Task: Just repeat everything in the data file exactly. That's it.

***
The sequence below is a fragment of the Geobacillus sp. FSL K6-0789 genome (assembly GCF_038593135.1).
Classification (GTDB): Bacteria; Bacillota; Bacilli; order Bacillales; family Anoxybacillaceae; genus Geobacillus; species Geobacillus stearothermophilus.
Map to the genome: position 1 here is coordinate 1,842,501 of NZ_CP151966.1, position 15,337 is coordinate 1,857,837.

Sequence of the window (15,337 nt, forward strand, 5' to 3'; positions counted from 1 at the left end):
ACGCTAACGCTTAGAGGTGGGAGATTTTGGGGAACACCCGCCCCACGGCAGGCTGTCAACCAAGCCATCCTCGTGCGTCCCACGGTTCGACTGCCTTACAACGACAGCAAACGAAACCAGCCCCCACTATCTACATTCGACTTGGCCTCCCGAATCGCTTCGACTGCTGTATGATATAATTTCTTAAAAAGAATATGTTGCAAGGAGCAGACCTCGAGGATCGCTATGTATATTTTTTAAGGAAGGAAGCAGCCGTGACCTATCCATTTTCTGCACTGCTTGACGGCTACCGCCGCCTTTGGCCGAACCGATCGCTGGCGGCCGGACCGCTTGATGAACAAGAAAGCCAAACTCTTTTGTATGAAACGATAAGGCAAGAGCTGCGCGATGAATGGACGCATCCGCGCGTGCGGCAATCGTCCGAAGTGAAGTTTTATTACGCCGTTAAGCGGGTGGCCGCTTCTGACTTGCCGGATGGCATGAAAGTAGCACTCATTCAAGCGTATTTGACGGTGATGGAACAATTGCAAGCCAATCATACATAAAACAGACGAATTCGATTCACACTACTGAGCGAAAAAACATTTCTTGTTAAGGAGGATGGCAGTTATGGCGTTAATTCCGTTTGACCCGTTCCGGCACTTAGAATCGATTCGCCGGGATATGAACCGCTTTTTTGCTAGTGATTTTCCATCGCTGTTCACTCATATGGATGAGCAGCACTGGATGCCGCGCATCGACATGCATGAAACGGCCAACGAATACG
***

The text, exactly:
The sequence below is a fragment of the Geobacillus sp. FSL K6-0789 genome (assembly GCF_038593135.1).
Classification (GTDB): Bacteria; Bacillota; Bacilli; order Bacillales; family Anoxybacillaceae; genus Geobacillus; species Geobacillus stearothermophilus.
Map to the genome: position 1 here is coordinate 1,842,501 of NZ_CP151966.1, position 15,337 is coordinate 1,857,837.

Sequence of the window (15,337 nt, forward strand, 5' to 3'; positions counted from 1 at the left end):
ACGCTAACGCTTAGAGGTGGGAGATTTTGGGGAACACCCGCCCCACGGCAGGCTGTCAACCAAGCCATCCTCGTGCGTCCCACGGTTCGACTGCCTTACAACGACAGCAAACGAAACCAGCCCCCACTATCTACATTCGACTTGGCCTCCCGAATCGCTTCGACTGCTGTATGATATAATTTCTTAAAAAGAATATGTTGCAAGGAGCAGACCTCGAGGATCGCTATGTATATTTTTTAAGGAAGGAAGCAGCCGTGACCTATCCATTTTCTGCACTGCTTGACGGCTACCGCCGCCTTTGGCCGAACCGATCGCTGGCGGCCGGACCGCTTGATGAACAAGAAAGCCAAACTCTTTTGTATGAAACGATAAGGCAAGAGCTGCGCGATGAATGGACGCATCCGCGCGTGCGGCAATCGTCCGAAGTGAAGTTTTATTACGCCGTTAAGCGGGTGGCCGCTTCTGACTTGCCGGATGGCATGAAAGTAGCACTCATTCAAGCGTATTTGACGGTGATGGAACAATTGCAAGCCAATCATACATAAAACAGACGAATTCGATTCACACTACTGAGCGAAAAAACATTTCTTGTTAAGGAGGATGGCAGTTATGGCGTTAATTCCGTTTGACCCGTTCCGGCACTTAGAATCGATTCGCCGGGATATGAACCGCTTTTTTGCTAGTGATTTTCCATCGCTGTTCACTCATATGGATGAGCAGCACTGGATGCCGCGCATCGACATGCATGAAACGGCCAACGAATACG